Okay, this is a very good sign. I was able to select an image from a Google Photos album or one that had been imported to Google Photos from my phone. In this case, I had downloaded images from the Fujifilm X-H1.  My love of vintage glass continues, unabated. Lately, I have been nerding out on fast glass. This is as captured with an Olympus PEN F 42mm f1.2. With selective focus, who needs elaborate lighting or a proper set?

The desk is an absolute mess. My recent glass fetish involves adapting lenses from 16mm and 8mm film cameras for use with the Fuji, a Pentax Q, or Nikon V3. Most of them are from the 1940s - 1960s and have old, gummed up lubricant. I've been doing a lot of lens surgery to take out gunk and put in brand new helical lube imported from Japan.

This beast shines with a Fuji sensor and processing. It's a C-mount Cooke Ivotal 50mm f1.4 from the early 1950s. It was almost seized up. With fresh lube, it was my walk around lens for street photography at the August First Fridays in the Kansas City Crossroads. Here are some out-of-camera samples. Yes, I want all of you to lust after old glass. After all, what modern camera equipment would be usable sixty years from now?

Want a cinematic look? Cinema camera glass is just the thing you need.

Yes, I am in love with this lens.

There's a story behind this photo. Stop here if you don't want to read a short story and a mini-rant.

Last weekend, America was on edge after another couple assault weapon slaughters by angry, young men. At around 10:00 PM, a series of fast shots rang out in the KC Crossroads among the huge First Fridays food truck crowd. I was up the street - downloading images from the Fuji to my phone - when people came screaming up 18th Street. I wasn't going to be the last person visible and we all just assumed it was a mass shooter with an assault rifle since that's the American brand nowadays.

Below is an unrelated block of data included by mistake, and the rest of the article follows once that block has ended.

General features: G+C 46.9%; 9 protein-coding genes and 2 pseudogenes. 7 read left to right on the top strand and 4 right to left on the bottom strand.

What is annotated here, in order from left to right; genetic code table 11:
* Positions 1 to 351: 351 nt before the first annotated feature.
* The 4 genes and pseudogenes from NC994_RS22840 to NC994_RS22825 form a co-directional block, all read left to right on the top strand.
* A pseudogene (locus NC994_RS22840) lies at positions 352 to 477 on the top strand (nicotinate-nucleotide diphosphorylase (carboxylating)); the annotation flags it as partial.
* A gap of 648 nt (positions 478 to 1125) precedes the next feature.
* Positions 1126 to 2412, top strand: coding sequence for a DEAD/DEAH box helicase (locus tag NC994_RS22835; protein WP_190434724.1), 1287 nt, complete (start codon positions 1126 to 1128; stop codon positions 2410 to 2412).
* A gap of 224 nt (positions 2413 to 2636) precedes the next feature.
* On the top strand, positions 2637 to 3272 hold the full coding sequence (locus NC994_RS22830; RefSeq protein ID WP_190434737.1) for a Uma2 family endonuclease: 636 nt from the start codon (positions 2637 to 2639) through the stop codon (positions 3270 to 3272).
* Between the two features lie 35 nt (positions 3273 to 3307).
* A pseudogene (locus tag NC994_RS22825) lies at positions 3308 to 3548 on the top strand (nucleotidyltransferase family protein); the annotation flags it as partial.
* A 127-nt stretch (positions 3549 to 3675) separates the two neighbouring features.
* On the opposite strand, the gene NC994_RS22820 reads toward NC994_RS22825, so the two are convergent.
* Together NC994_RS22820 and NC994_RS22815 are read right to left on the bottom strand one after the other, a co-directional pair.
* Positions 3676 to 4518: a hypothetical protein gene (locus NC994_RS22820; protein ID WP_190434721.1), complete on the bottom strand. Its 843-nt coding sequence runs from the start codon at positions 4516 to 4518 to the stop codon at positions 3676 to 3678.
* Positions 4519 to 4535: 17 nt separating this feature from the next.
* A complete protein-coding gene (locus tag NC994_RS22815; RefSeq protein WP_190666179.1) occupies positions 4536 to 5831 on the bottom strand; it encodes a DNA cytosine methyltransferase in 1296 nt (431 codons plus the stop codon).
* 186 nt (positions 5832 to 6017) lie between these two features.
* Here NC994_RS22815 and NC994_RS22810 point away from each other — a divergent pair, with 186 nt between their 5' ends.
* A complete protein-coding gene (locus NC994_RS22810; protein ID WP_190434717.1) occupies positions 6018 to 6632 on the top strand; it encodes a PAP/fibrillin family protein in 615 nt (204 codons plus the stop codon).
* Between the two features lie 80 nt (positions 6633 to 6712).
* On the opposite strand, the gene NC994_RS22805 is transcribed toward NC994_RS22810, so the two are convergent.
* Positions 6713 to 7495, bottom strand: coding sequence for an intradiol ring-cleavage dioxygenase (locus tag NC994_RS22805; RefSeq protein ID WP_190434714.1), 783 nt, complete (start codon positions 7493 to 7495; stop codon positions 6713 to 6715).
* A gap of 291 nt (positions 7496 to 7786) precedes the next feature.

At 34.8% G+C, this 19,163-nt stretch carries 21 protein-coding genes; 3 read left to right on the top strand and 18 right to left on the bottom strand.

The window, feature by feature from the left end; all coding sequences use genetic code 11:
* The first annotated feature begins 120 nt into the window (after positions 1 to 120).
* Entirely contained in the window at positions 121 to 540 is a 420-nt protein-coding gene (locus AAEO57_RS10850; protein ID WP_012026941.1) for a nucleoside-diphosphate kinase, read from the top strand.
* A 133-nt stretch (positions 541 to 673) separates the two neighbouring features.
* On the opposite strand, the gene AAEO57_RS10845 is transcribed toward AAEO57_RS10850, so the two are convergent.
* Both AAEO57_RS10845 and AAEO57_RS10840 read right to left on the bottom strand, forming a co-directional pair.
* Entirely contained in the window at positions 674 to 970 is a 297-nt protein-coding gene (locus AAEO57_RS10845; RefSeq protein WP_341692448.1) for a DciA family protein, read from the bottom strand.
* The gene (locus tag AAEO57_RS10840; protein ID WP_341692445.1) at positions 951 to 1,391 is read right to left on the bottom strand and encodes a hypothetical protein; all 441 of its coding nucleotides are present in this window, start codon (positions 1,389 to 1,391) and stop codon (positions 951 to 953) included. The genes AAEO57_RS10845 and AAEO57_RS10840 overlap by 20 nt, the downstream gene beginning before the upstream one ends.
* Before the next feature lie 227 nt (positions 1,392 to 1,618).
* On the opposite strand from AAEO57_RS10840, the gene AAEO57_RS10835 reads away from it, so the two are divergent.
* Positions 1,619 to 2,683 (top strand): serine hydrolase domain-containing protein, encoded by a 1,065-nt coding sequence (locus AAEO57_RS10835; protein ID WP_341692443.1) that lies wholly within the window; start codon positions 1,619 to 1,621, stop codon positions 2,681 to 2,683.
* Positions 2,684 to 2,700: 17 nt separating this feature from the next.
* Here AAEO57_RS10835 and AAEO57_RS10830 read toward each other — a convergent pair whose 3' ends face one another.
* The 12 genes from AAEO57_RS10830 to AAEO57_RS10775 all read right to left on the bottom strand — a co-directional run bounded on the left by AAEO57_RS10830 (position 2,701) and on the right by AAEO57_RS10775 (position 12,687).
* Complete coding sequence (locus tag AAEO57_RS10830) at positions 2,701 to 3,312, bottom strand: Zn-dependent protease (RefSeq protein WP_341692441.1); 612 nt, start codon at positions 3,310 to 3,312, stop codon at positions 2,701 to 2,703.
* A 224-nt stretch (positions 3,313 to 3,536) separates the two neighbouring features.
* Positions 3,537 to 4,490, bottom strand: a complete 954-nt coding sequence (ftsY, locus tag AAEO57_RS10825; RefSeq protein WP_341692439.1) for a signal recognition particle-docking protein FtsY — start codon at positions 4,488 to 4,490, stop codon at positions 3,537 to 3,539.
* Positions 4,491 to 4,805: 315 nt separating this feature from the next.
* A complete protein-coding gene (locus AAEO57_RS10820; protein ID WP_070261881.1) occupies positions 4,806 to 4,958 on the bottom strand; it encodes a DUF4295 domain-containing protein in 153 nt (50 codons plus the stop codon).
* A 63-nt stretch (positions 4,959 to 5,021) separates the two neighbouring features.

So run I did. No photos or video. I am serious about street photography, but not serious enough to be shot. I turned out to be an angry young man with a 9mm that he emptied into a crowd at random to make a point to the rival kids who were running the other way. A 25-year-old woman was killed. And after almost 15-years, First Fridays is now an ominous thing.

Enough is enough, ya'll. The Crossroads I know is so civilized that two police officers can calmly tell a mobile DJ that it's time to break up a street party and a few hundred people just cooperate. (Photos from 2015). Anyway, we're all better than what this country is becoming.

Thanks for dropping by. The Internet is vast and most of us are just tossing bytes into the void. I genuinely appreciate your time and will continue to post here until the lights go off at Blogger.